To give you an idea as to just how concerned hockey fans in the Nations capital are these days, the plight of the local hockey team has moved from the usual scribbling and pecking of the sports department, to the word processing wordcraft of the Globe and Mail's Jeffrey Simpson.
Simpson, an award winning National Affairs journalist with the Globe, is normally tasked with the responsibility to help us make sense of the machinations of our Federal government, our never ending national debate on unity and a wider global perspective on the nation's place in the world of nations.
When he's not writing for the national paper, he enters the halls of academia to offer up history and opinion to those thirsting for knowledge at the nation's universities.
So, things are apparently so off the charts in Ottawa now, that Professor Simpson has been forced to enter the debate, providing worrisome background, a few helpful suggestions and a bit of the work of Nostradamus to divine the future for what was once the NHL's most highly regarded franchise.
In Tuesday's Globe, Simpson provides a two page essay on the state of the Sens, a most disturbing portrait of what seems to becoming one of the more dysfunctional teams of recent years.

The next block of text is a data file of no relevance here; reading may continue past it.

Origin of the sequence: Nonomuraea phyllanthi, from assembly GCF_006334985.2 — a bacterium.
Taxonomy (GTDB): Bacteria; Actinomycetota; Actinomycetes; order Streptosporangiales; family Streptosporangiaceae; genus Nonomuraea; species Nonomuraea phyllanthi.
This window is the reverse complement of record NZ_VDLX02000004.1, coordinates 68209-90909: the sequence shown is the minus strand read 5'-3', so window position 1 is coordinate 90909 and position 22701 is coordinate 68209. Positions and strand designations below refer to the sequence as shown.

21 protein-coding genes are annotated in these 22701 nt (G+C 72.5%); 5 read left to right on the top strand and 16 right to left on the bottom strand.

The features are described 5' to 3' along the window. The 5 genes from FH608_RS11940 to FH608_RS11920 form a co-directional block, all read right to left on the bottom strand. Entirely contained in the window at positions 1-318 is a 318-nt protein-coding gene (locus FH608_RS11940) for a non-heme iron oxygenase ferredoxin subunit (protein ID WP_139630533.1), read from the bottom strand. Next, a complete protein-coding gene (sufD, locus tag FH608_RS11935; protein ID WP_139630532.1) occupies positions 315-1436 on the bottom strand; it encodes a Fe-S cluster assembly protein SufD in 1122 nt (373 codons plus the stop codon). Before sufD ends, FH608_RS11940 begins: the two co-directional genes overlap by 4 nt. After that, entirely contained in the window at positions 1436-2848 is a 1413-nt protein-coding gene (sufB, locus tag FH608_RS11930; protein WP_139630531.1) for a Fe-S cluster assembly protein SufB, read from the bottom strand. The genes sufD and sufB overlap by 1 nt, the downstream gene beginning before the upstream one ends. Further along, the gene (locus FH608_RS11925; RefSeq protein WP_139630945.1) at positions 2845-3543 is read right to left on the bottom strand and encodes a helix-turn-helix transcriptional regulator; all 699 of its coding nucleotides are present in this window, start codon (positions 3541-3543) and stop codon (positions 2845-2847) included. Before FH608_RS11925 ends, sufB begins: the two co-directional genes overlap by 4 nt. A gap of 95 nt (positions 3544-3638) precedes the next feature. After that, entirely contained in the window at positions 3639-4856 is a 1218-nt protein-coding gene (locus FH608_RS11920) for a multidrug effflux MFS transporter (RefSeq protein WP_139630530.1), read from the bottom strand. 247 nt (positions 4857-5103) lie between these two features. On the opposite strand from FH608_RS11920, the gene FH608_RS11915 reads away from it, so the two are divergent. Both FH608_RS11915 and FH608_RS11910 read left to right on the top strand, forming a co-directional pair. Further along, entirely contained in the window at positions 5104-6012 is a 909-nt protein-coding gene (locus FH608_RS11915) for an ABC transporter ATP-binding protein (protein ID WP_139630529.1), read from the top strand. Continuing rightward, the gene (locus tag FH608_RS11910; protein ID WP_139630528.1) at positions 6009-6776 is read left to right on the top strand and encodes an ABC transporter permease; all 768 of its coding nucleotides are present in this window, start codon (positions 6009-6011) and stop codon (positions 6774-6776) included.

Pointing the finger at poor management decisions, resulting in poor draft picks, worse trades and a confusing on ice presence, Simpson suggests that the Sens, like their cousins to the south in Toronto, need to blow the whole thing up and start over.
But before they do that, he provides the theory that yet another change in the front offices is required with Bryan Murray to be parted from his duties and a new name, with new ideas and a better plan brought in to guide the rebuilding job that Simpson suggests is needed.
High on his list for a new GM is Steve Yzerman, a local hero from his days in Nepean, an Ottawa suburb and of course a life long Detroit Red Wing, having basked in the success of the NHL's template for excellent management. Having had a front bench seat into how a dynasty of the NHL operates and what it takes to claim Lord Stanley's Cup.
Just a few years removed from their Stanley Cup final appearance, the atrocious start this season and unfamiliar location of the Senators in the bottom regions of the East Division standings has caught many by surprise and added to a palpable sense of panic across Eastern Ontario.
There's a good number of those fans who will be reading Mr. Simpson's column on Tuesday and nodding their head in agreement, providing they're not too shell shocked from the remarkable reversal of fortunes of their local heroes.
A capital collapse
With the Senators swooning, can major changes and a new GM such as Yzerman be far behind?
From Tuesday's Globe and Mail
November 24, 2008 at 10:22 PM EST
OTTAWA — What's happened to the Ottawa Senators? Canada's best NHL team a year ago is now the worst, with bleak prospects.
After 20 games last year, the Senators were 16-4, the best team in the Eastern Conference. After 20 games this year, the Senators are 7-9-4, down with the bottom feeders in the conference, a long shot to make the playoffs.